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Paul, Walberg Introduce Legislation to Restrain Government Forfeiture Powers

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Washington, January 27, 2015 | comments

Washington, D.C.
– Senator Rand Paul and Representative Tim Walberg reintroduced the Fifth Amendment Integrity Restoration Act (FAIR Act) today, legislation to protect the rights of property owners and restore the Fifth Amendment’s role in civil forfeiture proceedings. The FAIR Act represents the most comprehensive forfeiture reform bill introduced since the Civil Asset Forfeiture Reform Act of 2000. Click here and here for video from today's press conference.

Under current law, agencies like the Internal Revenue Service and Department of Justice may take property suspected to be in connection with a crime without charging, let alone convicting, the property owner of a crime. 

“America was founded on the principles of due process and property rights,” Rep. Walberg said. “These principles must be defended, not undermined by a system that allows the government to seize an individual’s private property without filing criminal charges. At a time when trust between government and its citizens is quickly eroding, the FAIR Act intends to return the balance of power back to the American people and away from an overreaching federal government.” 

“The federal government has made it far too easy for government agencies to take and profit from the property of those who have not been convicted of a crime. The FAIR Act will ensure that government agencies no longer profit from taking the property of U.S. citizens without due process, while maintaining the ability of courts to order the surrender of proceeds of crime. I will continue to do all I can to protect the rights of Americans and ensure that their Fifth Amendment rights are no longer infringed upon,” Sen. Paul said.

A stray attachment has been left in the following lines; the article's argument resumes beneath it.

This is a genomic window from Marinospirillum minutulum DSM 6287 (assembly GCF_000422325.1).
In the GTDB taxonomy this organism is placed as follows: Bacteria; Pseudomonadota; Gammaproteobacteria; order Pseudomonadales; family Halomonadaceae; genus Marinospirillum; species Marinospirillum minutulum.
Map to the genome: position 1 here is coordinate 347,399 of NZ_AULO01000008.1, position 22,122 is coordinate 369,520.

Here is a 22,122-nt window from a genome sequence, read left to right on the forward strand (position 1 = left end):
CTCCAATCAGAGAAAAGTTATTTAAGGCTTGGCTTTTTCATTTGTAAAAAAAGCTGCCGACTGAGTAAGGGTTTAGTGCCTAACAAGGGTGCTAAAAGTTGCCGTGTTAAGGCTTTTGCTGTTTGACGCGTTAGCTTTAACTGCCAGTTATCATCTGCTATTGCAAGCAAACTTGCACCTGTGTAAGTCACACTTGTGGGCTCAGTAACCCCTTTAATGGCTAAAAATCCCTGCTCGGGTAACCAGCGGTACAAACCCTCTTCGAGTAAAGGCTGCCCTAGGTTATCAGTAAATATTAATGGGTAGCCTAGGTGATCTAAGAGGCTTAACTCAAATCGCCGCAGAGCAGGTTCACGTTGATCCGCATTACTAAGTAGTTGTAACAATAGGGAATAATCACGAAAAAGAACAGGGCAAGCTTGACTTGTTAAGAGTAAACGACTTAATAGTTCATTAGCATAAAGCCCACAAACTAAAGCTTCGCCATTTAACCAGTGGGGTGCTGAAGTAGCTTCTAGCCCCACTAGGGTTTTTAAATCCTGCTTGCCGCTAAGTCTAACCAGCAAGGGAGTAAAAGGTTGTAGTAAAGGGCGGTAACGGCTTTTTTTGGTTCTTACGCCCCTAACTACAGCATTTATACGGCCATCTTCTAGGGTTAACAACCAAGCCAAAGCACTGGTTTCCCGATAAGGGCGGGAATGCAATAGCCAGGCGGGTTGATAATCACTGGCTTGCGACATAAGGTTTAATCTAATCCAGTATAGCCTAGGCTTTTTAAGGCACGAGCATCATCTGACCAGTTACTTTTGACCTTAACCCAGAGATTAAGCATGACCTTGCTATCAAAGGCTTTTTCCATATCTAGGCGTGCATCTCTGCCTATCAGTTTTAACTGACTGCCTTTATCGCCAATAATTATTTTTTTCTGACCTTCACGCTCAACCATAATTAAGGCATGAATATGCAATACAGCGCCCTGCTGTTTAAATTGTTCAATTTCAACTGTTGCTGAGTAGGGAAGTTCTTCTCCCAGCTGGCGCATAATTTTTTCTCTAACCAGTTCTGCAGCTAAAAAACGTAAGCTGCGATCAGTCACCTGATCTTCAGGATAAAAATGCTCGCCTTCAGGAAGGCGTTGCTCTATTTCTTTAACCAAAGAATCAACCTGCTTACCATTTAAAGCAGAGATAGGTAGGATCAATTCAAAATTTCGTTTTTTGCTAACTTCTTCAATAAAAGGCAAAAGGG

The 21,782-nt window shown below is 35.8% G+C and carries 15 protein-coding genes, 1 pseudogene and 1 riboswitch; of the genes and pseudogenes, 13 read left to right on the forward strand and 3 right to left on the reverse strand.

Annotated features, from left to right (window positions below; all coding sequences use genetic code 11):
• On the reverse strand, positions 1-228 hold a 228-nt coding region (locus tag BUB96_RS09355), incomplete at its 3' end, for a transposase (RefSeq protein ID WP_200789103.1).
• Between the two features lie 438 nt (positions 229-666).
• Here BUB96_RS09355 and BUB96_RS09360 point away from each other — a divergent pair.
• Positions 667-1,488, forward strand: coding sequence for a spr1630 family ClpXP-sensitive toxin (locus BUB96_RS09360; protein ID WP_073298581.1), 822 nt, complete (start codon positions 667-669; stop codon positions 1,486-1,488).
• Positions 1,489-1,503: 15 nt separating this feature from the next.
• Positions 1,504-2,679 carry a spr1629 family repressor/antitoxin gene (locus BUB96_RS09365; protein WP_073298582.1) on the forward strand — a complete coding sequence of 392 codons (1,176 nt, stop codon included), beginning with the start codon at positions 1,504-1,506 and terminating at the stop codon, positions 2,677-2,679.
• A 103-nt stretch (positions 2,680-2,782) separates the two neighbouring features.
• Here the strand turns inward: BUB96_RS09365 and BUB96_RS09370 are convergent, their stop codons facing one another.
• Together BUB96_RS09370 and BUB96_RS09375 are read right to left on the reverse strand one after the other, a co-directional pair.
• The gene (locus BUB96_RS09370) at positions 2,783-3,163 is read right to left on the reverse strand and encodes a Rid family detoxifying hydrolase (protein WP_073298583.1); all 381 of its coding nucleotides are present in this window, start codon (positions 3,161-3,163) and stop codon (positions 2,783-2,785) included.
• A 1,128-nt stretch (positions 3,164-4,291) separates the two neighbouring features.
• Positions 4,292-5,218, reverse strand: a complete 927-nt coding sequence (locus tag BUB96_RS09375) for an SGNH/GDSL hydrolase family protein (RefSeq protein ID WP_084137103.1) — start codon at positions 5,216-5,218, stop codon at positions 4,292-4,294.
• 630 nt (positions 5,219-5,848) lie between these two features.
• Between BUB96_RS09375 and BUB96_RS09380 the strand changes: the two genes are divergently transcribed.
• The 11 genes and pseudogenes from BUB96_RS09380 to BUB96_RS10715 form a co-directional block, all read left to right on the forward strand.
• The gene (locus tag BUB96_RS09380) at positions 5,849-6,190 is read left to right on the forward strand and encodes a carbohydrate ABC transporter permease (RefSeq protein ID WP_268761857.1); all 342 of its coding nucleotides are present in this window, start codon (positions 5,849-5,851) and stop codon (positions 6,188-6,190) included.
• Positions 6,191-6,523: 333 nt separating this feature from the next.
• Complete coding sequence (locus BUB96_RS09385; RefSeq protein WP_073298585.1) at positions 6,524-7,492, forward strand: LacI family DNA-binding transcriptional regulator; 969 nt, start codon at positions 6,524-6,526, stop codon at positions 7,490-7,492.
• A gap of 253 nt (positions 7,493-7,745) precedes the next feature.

In the 113th Congress, Walberg introduced legislation to curb civil asset forfeiture abuses in direct response to a wave of stories involving innocent property owners having their property seized by federal officials.  In Michigan, a longtime grocer, Terry Dehko, had his bank accounts seized by IRS because they suspected him of being a money launderer.  The charges were never filed, but Mr. Dehko had to prove that his money was not used in a criminal enterprise.

Paul and Walberg were joined at the press conference by Rep. Tony Cardenas (D-CA), Rep. Keith Ellison (D-MN), and Rep. Scott Garrett (R-NJ). The FAIR Act is supported by the ACLU, Institute for Justice, and National Association of Criminal Defense Lawyers. Click here for the legislative text of H.R. 540 and S.255.

MORE BACKGROUND
June 2, 2014: Rep. Walberg engaged with Appropriations Subcommittee Chairman Wolf and Ranking Member Fattah about civil asset forfeiture abuse during debate on the Commerce, Justice and Science Appropriations legislation. Watch the video here.

July 28, 2014: Rep. Walberg introduced H.R. 5212, the Civil Asset Forfeiture Reform Act of 2014, to bolster due process and property rights protections for Americans against an abusive federal civil forfeiture scheme. 

July 29, 2014: Rep. Walberg joined Radley Balko of the Washington Post and Scott Bullock of the Institute for Justice for a panel at the Heritage Foundation to discuss civil asset forfeiture reform. Watch the panel here

September 4, 2014: Rep. Walberg published an opinion editorial in the Washington Post detailing the abuse of civil forfeiture and how his legislation seeks to protect Americans against unconstitutional civil forfeitures. Read the editorial here.

September 28th, 2014: Rep. Walberg spoke on the House floor about fellow Michigander, Terry Dehko, whose property was unlawfully seized by the IRS.  Watch the video here.

Congressman Walberg serves on the House Education and the Workforce Committee as Chair of the Workforce Protections Subcommittee. In addition, he serves on the House Oversight and Government Reform Committee. For more information on Walberg’s work in Congress visit walberg.house.gov.
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